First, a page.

Hyaluronic acid (HA) is a naturally occurring polysaccharide frequently used as a functional ingredient in many topical and subcutaneous anti-ageing treatments such as dermal fillers, which exploit the polymer’s unique viscoelastic properties for effective soft tissue augmentation. When administered subcutaneously, HA builds an elastic network within wrinkles and rhytides to give the skin a plumper and fuller look. Naturally occurring HA has a half-life of less than three days so increasing the durability of the polymer is essential to developing products with greater clinical persistence and an acceptable shelf life. Increasing both the molecular weight (MW) and degree of cross-linking of the polymer is a proven strategy for improving mechanical strength and extending degradation times. However, these characteristics also impact other properties of the HA such as viscosity and viscoelasticity.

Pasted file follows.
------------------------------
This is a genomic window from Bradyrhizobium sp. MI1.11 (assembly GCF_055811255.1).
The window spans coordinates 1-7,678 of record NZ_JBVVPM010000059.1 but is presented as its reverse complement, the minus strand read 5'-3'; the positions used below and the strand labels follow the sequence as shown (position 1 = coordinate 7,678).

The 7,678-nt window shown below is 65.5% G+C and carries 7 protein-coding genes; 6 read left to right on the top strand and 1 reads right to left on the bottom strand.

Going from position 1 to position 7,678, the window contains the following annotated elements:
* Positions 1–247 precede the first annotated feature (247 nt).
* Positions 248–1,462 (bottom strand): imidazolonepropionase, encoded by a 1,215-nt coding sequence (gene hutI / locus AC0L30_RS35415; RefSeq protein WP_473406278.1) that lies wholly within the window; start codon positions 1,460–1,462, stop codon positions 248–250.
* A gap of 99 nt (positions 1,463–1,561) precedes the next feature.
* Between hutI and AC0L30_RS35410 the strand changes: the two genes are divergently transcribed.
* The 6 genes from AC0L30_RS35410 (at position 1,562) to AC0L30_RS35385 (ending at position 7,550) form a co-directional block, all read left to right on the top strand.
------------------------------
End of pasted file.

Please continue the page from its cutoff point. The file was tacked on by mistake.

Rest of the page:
The viscosity, viscoelasticity and tackiness of HA fillers have been measuring using the Kinexus rotational rheometer. Full rheological characterization of these samples is important to determine their performance. For example, to reduce pain upon injection it is crucial to understand the extrusion force, gel strength and resistance to deformation of the material.
To see the results from the study you can read the application note here. If you are interested in other applications of HA, you can also read about the rheological properties of OVDs (Opthalmic Viscosurgical Devices) which are solutions or gels that protect the corneal endothelium from trauma during eye surgery.